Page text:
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6 Evolution of Restraint in a Structured Rock–Paper–Scissors Community JOSHUA R. NAHUM,* BRITTANY N. HARDING,* AND BENJAMIN KERR*† It is not immediately clear how costly behavior that benefits others evolves by natural selection. By saving on inherent costs, individuals that do not con- tribute socially have a selective advantage over altruists if both types receive equal benefits. Restrained consumption of a common resource is a form of altruism. The cost of this kind of prudent behavior is that restrained individu- als give up resources to less-restrained individuals. The benefit of restraint is that better resource management may prolong the persistence of the group. One way to dodge the problem of defection is for altruists to interact dispro- portionately with other altruists. With limited dispersal, restrained individu- als persist because of interaction with like types, whereas it is the unrestrained individuals that must face the negative long-term consequences of their rapacity. Here, we study the evolution of restraint in a community of three competitors exhibiting a nontransitive (rock–paper–scissors) relationship. The nontransitivity ensures a form of negative feedback, whereby improve- ment in growth of one competitor has the counterintuitive consequence of lowering the density of that improved player. This negative feedback gen- erates detrimental long-term consequences for unrestrained growth. Using both computer simulations and evolution experiments with a nontransitive community of Escherichia coli, we find that restrained growth can evolve under conditions of limited dispersal in which negative feedback is present. This research thus highlights a set of ecological conditions sufficient for the evolution of one form of altruism. *Department of Biology and BEACON Center for the Study of Evolution in Action, Uni - versity of Washington, Seattle, WA 98195. †To whom correspondence should be addressed. E-mail: kerrb@uw.edu. 117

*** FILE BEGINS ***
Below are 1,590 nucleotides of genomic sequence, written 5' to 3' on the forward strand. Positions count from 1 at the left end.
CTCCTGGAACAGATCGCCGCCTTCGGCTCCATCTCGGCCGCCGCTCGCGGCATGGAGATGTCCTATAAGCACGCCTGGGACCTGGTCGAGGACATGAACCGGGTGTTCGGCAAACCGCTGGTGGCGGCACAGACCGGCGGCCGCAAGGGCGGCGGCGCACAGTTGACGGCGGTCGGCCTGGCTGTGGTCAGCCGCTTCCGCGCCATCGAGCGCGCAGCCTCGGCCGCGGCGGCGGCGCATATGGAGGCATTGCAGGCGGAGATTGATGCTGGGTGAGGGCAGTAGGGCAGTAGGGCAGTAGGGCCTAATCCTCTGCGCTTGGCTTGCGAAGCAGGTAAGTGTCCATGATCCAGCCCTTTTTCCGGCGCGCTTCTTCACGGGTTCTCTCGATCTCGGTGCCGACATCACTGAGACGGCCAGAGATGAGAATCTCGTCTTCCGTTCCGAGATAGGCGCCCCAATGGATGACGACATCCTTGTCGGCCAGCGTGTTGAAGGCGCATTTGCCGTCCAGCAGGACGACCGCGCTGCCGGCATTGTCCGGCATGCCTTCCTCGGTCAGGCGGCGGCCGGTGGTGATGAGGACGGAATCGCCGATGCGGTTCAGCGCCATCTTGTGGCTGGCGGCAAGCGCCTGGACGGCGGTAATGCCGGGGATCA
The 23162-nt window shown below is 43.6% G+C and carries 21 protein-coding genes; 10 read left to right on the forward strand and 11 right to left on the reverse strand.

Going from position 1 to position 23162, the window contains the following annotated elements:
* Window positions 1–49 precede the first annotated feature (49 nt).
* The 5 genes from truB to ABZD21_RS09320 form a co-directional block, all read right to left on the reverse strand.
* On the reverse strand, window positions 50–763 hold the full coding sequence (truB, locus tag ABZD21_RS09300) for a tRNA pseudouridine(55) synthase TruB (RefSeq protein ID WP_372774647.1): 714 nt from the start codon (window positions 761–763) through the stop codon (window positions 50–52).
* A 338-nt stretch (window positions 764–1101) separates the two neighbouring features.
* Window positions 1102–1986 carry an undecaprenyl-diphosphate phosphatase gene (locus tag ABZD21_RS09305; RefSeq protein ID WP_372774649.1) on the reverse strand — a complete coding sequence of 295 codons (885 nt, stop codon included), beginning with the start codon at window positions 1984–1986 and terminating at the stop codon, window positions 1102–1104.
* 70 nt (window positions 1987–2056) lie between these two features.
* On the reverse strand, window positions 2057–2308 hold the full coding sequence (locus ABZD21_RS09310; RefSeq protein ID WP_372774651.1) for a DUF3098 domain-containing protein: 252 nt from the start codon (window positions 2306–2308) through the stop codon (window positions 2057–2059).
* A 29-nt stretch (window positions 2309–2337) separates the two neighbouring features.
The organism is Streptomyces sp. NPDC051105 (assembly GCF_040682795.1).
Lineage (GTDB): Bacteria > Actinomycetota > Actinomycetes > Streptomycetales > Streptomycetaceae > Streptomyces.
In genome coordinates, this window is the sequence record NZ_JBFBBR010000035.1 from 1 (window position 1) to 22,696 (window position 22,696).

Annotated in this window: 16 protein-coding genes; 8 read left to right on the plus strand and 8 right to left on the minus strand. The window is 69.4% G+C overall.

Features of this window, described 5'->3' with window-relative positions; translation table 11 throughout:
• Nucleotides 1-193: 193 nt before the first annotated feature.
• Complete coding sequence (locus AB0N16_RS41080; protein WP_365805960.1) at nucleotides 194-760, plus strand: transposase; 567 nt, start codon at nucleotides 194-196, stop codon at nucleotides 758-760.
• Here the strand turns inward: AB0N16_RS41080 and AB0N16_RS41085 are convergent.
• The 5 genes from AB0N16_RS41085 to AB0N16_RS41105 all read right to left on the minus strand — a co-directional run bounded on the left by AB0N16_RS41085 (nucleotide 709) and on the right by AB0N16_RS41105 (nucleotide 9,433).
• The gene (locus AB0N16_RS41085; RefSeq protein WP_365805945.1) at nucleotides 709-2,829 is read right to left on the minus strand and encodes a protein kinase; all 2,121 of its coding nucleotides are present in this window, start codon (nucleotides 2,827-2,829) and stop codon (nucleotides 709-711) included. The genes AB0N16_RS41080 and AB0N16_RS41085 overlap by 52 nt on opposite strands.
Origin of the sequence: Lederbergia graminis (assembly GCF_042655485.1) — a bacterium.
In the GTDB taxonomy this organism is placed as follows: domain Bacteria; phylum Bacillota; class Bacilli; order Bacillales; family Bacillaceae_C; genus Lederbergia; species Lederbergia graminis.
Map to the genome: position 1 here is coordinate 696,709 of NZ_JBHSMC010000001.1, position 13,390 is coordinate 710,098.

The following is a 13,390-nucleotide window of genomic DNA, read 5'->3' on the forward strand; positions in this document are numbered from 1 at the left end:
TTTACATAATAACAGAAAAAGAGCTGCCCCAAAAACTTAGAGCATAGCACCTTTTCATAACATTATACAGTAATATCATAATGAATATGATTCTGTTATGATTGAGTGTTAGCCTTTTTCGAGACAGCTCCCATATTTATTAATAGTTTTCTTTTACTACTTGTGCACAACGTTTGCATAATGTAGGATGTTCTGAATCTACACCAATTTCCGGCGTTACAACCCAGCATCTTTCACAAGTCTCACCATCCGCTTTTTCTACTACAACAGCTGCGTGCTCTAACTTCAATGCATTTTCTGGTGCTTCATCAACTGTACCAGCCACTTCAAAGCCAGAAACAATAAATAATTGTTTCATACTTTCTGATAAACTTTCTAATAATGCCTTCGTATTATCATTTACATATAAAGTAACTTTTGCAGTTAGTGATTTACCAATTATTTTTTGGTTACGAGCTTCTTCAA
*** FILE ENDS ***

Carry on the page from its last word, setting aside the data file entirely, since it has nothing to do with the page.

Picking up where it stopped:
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118 / Joshua R. Nahum et al. Wisely and slow; they stumble that run fast. William Shakespeare T he conflict between individual and group interests is a common element in many social dilemmas. Consider the rate at which an organism consumes shared resources. Prudent use of common resources promotes the longevity or fecundity of the group; however, any individual that exhibits restraint suffers in competition with those using resources rapidly. Rapacity is selectively favored and the dis - placement of prudent types by their unrestrained contemporaries occurs despite harmful consequences for the group (Maynard Smith, 1964; Williams, 1971). Restraint in the use of common resources is a form of altruism: behavior that is self-sacrificial and prosocial. Like other types of altruistic behavior, restraint faces a fundamental problem of subver - sion (Dawkins, 1976a; Okasha, 2008). How can restrained types persist in the midst of would-be cheaters—individuals that have a competitive edge because they are unrestrained? In this chapter, we address this question directly by outlining ecological conditions sufficient to favor the evolution of restraint. One ingredient found in most explanations for the evolution of altru- ism, and thus relevant to the evolution of restraint, is positive assortment. Altruism stands a better chance when altruistic individuals dispro - portionately help those possessing the genes for altruism (Hamilton, 1975; Queller, 1992b; Pepper and Smuts, 2002; Fletcher and Doebeli, 2009; Godfrey-Smith and Kerr, 2009). One of the most obvious ways to achieve positive assortment is through interactions between genetic relatives (Hamilton, 1964a). In such a case, altruistic individuals dis - proportionately experience beneficial social environments (engineered by their kin), whereas selfish individuals tend to face a milieu lacking prosocial behavior (because their kin tend to be less altruistic). Interac - tion with kin can occur actively through the choice of relatives as social contacts or passively through the interaction with neighbors in a habitat with limited dispersal. There is now a large body of literature on the effect of active and passive assortment on the evolution of altruism ( Matessi and Jayakar, 1976; Eshel and Cavalli-Sforza, 1982; Toro and Silio, 1986; Wilson et al., 1992; Queller, 1994; Pepper and Smuts, 2002; Lehmann and Keller, 2006; Pepper, 2007; Rankin and Taborsky, 2009). At a fundamental level, this research focuses on the distribution of interactions among altruistic and selfish individuals. However, in many systems, these individuals are also interacting with other members of their com- munity (competing species, predators, prey, mutualists, etc.). It is less